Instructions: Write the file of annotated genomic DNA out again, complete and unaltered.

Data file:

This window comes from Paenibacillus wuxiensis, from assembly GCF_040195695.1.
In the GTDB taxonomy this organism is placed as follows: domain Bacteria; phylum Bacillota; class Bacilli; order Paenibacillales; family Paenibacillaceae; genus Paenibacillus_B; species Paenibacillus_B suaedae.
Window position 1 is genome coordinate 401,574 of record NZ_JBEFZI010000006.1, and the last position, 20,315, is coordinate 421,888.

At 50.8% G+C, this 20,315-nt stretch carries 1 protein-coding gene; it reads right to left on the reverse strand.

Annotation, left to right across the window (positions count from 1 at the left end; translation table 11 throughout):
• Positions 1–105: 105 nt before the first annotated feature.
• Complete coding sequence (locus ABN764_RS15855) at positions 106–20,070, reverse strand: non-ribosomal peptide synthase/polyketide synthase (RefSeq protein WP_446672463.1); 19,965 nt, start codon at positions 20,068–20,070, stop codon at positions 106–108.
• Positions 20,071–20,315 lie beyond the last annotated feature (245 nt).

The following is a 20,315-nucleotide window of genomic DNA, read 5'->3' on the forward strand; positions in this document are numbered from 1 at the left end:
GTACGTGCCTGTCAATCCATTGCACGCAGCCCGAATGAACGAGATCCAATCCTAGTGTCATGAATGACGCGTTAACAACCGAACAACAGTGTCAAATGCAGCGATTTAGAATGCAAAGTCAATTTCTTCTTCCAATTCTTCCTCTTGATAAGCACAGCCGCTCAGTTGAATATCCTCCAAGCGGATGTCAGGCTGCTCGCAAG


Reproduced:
This window comes from Paenibacillus wuxiensis, from assembly GCF_040195695.1.
In the GTDB taxonomy this organism is placed as follows: domain Bacteria; phylum Bacillota; class Bacilli; order Paenibacillales; family Paenibacillaceae; genus Paenibacillus_B; species Paenibacillus_B suaedae.
Window position 1 is genome coordinate 401,574 of record NZ_JBEFZI010000006.1, and the last position, 20,315, is coordinate 421,888.

At 50.8% G+C, this 20,315-nt stretch carries 1 protein-coding gene; it reads right to left on the reverse strand.

Annotation, left to right across the window (positions count from 1 at the left end; translation table 11 throughout):
• Positions 1–105: 105 nt before the first annotated feature.
• Complete coding sequence (locus ABN764_RS15855) at positions 106–20,070, reverse strand: non-ribosomal peptide synthase/polyketide synthase (RefSeq protein WP_446672463.1); 19,965 nt, start codon at positions 20,068–20,070, stop codon at positions 106–108.
• Positions 20,071–20,315 lie beyond the last annotated feature (245 nt).

The following is a 20,315-nucleotide window of genomic DNA, read 5'->3' on the forward strand; positions in this document are numbered from 1 at the left end:
GTACGTGCCTGTCAATCCATTGCACGCAGCCCGAATGAACGAGATCCAATCCTAGTGTCATGAATGACGCGTTAACAACCGAACAACAGTGTCAAATGCAGCGATTTAGAATGCAAAGTCAATTTCTTCTTCCAATTCTTCCTCTTGATAAGCACAGCCGCTCAGTTGAATATCCTCCAAGCGGATGTCAGGCTGCTCGCAAG